2) "Appearance" is where you set the font size. If the rows & columns are set the same then the most likely cause of differing screen sizes is that you have different font sizes in use. Click the "Change..." button and pick a better font. BTW -- the default fonts are ugly. I like "Consolas".

If you make changes make sure to save them -- go back to "Session", highlight the correct session and click "Save" for best results. (It is also best to only have this one PuTTY session running when you do that.) Then restart PuTTY and verify that your changes have been saved.


When freshly installing PuTTY immediately go to the "Default Settings" and take care of things like the default rows & columns, font, keyboard behaviours, and screen colors. This is *much* better than doing it session by session as you create them.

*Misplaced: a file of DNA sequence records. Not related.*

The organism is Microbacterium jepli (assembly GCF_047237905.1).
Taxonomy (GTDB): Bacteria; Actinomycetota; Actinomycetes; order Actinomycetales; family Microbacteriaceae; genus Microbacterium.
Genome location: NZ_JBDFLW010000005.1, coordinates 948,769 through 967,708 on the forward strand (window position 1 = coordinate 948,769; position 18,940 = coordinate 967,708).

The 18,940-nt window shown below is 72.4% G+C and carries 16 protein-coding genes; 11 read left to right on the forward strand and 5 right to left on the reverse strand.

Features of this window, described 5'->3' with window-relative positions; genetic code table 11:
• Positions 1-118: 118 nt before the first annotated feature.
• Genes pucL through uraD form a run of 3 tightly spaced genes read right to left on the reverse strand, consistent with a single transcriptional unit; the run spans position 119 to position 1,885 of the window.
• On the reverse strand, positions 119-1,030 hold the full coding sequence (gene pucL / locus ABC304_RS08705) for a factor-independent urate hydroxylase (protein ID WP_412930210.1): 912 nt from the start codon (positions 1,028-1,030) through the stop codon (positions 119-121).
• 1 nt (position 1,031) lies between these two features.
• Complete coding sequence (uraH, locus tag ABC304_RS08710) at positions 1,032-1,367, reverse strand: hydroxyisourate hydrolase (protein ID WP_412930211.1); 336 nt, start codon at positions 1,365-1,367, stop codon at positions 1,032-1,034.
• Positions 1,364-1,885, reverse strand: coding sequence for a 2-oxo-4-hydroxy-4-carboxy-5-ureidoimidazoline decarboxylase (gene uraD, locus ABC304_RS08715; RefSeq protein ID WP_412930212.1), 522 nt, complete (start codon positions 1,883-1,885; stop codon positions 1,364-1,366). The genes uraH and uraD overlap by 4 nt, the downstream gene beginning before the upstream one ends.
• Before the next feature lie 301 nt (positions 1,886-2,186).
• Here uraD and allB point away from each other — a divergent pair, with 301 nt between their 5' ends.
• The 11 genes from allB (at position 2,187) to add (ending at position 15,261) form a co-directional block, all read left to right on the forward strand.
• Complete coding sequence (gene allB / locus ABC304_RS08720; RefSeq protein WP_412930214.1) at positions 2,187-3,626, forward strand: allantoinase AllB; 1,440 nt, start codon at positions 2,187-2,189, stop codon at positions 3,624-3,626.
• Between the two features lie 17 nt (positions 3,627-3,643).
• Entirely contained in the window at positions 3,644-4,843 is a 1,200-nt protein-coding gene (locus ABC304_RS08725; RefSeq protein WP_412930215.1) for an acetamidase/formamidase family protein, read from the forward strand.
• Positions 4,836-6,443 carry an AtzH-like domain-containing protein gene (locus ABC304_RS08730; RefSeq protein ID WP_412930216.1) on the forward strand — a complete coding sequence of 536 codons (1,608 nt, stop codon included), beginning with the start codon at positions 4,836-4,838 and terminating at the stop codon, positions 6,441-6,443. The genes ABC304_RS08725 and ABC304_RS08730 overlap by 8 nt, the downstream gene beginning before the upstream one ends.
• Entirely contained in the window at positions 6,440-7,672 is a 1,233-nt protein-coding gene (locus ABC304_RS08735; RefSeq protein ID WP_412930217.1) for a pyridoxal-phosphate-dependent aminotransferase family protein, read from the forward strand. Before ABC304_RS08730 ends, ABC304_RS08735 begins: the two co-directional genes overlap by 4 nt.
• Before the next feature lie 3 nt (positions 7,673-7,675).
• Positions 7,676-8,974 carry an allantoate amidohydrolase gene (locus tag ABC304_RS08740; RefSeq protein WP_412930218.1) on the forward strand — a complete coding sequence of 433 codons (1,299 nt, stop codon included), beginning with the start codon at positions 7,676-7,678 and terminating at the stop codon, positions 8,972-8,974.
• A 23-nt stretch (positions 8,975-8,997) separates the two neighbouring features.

I compared EVERY Putty Setting and they are exactly the same (I knew they would be because I copied one to the other).
I did login using PowerTerm and the editor on both servers acted the same and took up the full screen.
Still baffled on why Putty acts differently even though ALL of the Putty settings are the same.
If the PuTTY settings and the protermcaps are identical then the behaviour should also be the same. It is not, therefore *something* is different.